- In June 2019, Illinois legalized marijuana and established a marijuana tax with the Cannabis Regulation and Tax Act. Illinois is the first state to tax marijuana based on each product’s amount of THC (tetrahydrocannabinol, the drug’s principal psychoactive chemical), with a 10 percent rate levied on lower-potency products and a 25 percent rate levied on higher-potency products. The Illinois Department of Revenue forecasts tax revenues of $140 million in FY 2021, $254 million in FY 2022, and $324 million in FY 2023.
- Governor Pritzker’s budget presentation called Illinois’s pension debt “the state’s biggest fiscal challenge.” His predecessor, Governor Bruce Rauner, also said the state’s public pension system was the state’s biggest fiscal challenge. Contributions to pensions are taking up a growing share of the state’s budget. According to the Pew Charitable Trusts, Illinois increased its pension contributions 424 percent between 2007 and 2017. But because the state has underfunded its pension for so long, Illinois still has one of the nation’s worst-funded pension systems: it has less than 40 percent of the assets it needs to fund its pension liabilities. Rauner unsuccessfully tried to shift some pension obligations from the state to the school districts. Pritzker has not signed any major changes to the state’s pension system; he instead plans to use funds from the new marijuana tax and progressive income tax to support the system.
Illinois’s current budget
Governor Pritzker released his FY 2021 budget proposal in February 2020. The proposed budget included $42 billion in general fund spending, a 4 percent increase from FY 2020. The proposed budget assumed a budget surplus for FY 2021 and allocated $100 million toward the state’s rainy day fund.
Illinois enacted its FY 2021 budget in June 2020. The enacted budget allocated $42.9 billion to general fund spending, a $900 million increase from the proposed budget. The enacted budget relied on over $5 billion from federal CARES Act funds, borrowing from state funds, and cuts to some programs (including transportation) to prevent further spending reductions. The enacted budget also permitted the state to borrow up to $5 billion from the Federal Reserve’s Municipal Liquidity Facility if additional federal assistance dollars do not materialize. (The state borrowed $1.2 billion in June to support the FY 2020 budget.)
Governor Pritzker released his FY 2022 budget proposal and gave his State of the State address in February 2021. The governor’s plan includes $41.6 billion in general fund spending and $95.5 billion in total spending. The plan reduces state spending by roughly 3 to 4 percent, including budget cuts for economic development programs and healthcare services. The proposal also institutes a hiring freeze and keeps K-12 public education spending flat. Still, even with the cuts, the plan relies heavily on federal funds to balance the budget. The governor is not proposing any tax rate increases, but he did put forward a series of corporate income tax changes (what the governor calls “closing loopholes”) that would raise roughly $900 million. In his speech, Governor Pritzker said, “This will be one of the most challenging budgets this government has ever had to craft.”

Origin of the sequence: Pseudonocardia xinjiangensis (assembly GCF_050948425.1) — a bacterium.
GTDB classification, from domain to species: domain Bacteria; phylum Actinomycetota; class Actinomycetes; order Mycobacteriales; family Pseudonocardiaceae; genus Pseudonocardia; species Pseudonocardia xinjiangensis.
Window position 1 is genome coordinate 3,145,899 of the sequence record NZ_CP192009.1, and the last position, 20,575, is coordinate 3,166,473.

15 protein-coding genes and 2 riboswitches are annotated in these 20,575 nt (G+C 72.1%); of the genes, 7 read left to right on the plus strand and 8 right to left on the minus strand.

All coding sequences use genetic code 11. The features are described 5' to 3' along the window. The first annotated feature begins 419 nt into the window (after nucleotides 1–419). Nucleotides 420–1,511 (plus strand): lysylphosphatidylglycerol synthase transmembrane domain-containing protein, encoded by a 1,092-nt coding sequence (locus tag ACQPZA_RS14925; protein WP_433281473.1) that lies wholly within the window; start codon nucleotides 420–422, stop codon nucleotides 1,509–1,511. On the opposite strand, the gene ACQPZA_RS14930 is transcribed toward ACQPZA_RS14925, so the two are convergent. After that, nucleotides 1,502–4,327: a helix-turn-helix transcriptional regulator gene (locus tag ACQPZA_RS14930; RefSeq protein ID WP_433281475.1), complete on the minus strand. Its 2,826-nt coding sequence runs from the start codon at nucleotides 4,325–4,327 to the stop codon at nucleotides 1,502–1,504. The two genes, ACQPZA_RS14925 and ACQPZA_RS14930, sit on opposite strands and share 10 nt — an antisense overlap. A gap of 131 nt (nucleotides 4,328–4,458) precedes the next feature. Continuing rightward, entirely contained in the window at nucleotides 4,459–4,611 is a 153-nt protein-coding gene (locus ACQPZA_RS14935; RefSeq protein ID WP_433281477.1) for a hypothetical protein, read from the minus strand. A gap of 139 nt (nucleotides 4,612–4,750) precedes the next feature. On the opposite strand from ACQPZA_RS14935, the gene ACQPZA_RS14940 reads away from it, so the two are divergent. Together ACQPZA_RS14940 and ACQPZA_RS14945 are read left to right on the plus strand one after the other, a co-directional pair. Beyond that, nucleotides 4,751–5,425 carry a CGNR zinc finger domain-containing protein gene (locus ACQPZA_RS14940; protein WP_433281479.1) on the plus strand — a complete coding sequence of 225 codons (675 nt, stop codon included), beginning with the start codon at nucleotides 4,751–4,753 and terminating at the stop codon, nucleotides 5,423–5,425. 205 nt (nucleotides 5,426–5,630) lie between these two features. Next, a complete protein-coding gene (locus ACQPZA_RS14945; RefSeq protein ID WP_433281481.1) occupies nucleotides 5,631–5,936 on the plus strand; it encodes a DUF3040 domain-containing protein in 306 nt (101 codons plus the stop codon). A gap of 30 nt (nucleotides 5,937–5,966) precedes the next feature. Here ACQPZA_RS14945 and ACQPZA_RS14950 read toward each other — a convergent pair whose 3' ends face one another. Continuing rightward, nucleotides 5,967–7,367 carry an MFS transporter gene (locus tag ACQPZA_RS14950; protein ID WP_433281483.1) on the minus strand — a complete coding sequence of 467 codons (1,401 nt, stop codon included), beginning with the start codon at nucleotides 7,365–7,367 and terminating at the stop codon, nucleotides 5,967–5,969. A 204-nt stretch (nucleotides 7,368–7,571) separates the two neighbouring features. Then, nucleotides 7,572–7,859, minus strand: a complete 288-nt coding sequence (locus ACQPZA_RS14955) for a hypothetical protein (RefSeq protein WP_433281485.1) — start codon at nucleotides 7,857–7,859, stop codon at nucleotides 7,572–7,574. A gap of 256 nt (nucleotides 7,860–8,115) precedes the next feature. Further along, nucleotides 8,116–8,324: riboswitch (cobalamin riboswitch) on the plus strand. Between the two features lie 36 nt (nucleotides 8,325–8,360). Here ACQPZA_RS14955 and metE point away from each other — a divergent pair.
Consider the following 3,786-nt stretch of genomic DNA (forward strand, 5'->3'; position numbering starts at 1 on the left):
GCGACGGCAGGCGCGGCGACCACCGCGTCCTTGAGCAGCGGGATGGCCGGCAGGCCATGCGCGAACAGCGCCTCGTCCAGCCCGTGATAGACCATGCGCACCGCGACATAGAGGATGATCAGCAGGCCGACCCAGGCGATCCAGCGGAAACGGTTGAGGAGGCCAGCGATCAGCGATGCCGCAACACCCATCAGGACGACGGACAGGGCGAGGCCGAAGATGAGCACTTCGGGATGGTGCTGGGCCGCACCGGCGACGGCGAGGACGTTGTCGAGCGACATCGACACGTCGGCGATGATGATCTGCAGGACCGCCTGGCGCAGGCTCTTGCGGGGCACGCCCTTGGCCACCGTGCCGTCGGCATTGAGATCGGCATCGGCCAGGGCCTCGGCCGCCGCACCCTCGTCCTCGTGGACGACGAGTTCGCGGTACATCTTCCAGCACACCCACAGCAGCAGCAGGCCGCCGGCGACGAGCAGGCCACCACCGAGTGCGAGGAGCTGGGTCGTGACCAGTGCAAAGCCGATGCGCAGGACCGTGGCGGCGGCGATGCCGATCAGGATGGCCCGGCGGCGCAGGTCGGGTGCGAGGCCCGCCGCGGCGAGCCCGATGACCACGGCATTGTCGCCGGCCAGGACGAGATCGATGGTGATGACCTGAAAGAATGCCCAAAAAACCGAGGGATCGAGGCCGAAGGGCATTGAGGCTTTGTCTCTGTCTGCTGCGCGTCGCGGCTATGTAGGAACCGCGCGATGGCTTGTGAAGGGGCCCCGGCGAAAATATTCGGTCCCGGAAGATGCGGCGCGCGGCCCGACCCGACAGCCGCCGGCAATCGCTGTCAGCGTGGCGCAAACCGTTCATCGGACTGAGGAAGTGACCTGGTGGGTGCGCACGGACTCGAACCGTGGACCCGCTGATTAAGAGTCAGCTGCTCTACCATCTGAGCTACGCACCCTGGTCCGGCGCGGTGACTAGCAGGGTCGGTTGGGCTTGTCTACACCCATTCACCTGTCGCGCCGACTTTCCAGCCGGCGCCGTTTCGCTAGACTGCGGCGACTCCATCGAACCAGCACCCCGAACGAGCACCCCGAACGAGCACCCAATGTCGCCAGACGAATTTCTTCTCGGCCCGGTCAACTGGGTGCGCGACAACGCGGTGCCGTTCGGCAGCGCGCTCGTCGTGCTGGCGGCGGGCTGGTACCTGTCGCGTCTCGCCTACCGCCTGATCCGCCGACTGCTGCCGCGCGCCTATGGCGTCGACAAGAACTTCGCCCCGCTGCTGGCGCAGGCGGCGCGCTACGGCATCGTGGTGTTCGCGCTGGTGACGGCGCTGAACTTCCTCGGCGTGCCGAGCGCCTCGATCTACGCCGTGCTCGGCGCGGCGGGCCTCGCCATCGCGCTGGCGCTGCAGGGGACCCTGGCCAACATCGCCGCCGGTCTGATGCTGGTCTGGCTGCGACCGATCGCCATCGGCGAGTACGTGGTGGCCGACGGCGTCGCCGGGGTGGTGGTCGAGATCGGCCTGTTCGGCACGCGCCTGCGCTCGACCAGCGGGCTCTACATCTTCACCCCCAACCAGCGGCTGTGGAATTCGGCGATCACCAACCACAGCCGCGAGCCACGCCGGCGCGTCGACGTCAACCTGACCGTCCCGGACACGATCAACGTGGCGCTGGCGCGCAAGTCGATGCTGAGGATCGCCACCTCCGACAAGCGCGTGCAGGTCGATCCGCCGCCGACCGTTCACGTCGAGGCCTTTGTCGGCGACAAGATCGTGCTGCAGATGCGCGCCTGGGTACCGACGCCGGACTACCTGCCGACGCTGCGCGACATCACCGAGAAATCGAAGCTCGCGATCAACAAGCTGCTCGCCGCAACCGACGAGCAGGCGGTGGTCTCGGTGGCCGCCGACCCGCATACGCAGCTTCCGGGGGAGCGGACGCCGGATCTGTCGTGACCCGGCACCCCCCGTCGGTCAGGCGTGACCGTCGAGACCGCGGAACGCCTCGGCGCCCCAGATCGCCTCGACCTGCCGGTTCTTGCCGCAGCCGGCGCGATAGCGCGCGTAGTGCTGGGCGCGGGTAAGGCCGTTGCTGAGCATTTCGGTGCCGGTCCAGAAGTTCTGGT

For more on Illinois’s budget, see
Illinois’s economic trends
Illinois’s per capita income (per the Bureau of Economic Analysis) was $58,935 in 2019, ranking 14th among the states. It was above both the national average of $56,663 and the Great Lakes regional average of $52,870. The state’s median household income (five-year estimate) was $63,575 in 2018, ranking 16th among the states and above the national average of $60,293. Illinois’s poverty rate was 13.1 percent in 2018 (five-year estimate), below the national rate of 14.1 percent.
Although Illinois’s averages tell a story about the entire state, Illinois is composed of diverse localities. For example, the city of Carbondale’s median household income was $22,025, and its poverty rate was 45.8 percent; the city of Wilmette’s median household income was $154,738, and its poverty rate was 3.3 percent.
Illinois’s unemployment rate has historically been above the national average, and in recent years it has been among the highest in the country. (See how COVID-19 is affecting state employment and earnings data.)